Court ruling could affect penicillin, tetracycline drugs
Posted May 2, 2012
That process includes evidentiary hearings during which drug producers would be given an opportunity to prove that their products are safe. Antimicrobial uses could be prohibited or upheld, depending on results of such hearings. No appeals of the ruling had been filed by late April.
U.S. Magistrate Theodore H. Katz of the Southern District of New York wrote in his March 22 ruling that the Food and Drug Administration was obligated to continue proceedings started in 1977, when the agency had determined that some penicillin, chlortetracycline, and oxytetracycline uses in feed—particularly prolonged uses at levels below those needed to cure disease—were selecting for bacteria resistant to the drugs and risking harm to public health.
The FDA hadn't acted on the proposals by May 2011, when five advocacy organizations filed a federal lawsuit that accused the FDA of illegally withholding action on its findings as well as of unreasonably delaying action on two related petitions filed in 1999 and 2005. FDA officials denied the petitions in November 2011 and, in a Dec. 22 Federal Register notice, canceled the 1977 proposals.
The Natural Resources Defense Council, Center for Science in the Public Interest, Food Animal Concerns Trust, Public Citizen, and Union of Concerned Scientists had filed the lawsuit against the FDA and its parent, the Department of Health and Human Services.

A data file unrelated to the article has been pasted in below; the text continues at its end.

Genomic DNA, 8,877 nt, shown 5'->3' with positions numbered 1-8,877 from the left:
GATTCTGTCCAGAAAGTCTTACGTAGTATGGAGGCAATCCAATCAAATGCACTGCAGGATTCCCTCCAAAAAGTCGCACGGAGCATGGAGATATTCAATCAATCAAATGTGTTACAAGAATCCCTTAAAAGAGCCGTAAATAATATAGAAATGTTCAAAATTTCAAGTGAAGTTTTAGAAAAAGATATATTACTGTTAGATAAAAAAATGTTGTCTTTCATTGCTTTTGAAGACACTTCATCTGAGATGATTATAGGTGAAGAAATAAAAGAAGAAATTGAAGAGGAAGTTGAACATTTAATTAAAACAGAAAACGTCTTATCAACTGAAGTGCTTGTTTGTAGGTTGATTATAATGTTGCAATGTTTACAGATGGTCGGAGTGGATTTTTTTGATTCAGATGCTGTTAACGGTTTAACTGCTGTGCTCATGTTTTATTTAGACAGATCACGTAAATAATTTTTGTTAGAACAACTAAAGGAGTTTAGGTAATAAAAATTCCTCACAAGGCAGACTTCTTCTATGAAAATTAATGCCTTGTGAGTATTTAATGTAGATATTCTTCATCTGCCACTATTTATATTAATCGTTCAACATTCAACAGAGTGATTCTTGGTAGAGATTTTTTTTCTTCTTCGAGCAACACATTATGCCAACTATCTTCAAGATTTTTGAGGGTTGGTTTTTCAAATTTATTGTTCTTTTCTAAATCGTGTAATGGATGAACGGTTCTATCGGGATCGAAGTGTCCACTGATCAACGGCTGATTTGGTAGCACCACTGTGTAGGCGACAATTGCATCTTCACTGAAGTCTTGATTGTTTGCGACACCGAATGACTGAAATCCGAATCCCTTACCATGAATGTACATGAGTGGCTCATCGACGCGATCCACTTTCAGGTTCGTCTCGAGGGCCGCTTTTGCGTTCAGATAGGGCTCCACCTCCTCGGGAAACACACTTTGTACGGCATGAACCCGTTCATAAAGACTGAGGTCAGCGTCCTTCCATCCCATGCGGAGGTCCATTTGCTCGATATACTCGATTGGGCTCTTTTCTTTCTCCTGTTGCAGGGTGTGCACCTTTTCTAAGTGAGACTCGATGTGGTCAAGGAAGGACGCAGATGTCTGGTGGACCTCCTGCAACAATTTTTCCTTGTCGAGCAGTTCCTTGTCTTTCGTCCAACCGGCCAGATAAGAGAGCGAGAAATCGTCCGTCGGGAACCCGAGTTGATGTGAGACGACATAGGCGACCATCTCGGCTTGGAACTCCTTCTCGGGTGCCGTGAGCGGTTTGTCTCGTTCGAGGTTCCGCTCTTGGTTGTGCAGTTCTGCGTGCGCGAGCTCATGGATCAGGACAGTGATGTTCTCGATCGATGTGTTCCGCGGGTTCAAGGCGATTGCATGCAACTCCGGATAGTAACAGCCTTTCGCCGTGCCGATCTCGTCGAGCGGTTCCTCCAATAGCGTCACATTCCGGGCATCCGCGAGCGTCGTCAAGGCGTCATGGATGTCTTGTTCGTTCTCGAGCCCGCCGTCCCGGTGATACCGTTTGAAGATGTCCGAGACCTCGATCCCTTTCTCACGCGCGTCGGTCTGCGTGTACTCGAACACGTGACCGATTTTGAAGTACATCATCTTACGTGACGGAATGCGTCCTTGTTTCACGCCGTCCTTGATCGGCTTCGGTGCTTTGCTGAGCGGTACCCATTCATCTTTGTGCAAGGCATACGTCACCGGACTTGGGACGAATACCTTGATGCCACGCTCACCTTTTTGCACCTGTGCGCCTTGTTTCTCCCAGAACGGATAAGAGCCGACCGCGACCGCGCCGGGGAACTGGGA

The 1977 proposals would have affected uses of tetracycline at "subtherapeutic" levels in feed, with the exception of six applications with no known safe alternatives, and all uses of penicillin in feed. "Subtherapeutic" levels were defined in the notices as those below therapeutic levels needed to cure disease.
The agency indicated in the December 2011 notice that its definition of "subtherapeutic" uses has changed since the '70s, and the FDA "now generally considers disease control and prevention claims to be judicious uses (in other words, therapeutic uses), especially when the drug is administered at the direction and under the oversight of a licensed veterinarian." The notice also states that the U.S. has no currently approved therapeutic uses of penicillins in animal feed.
Katz said in his ruling that the FDA could update its notices prior to reissuing them.
The 1977 notices indicate that the growth benefits of administering antimicrobials in feed had been discovered more than 25 years earlier, when animals were fed discarded products from the fermentation process used to manufacture chlortetracycline.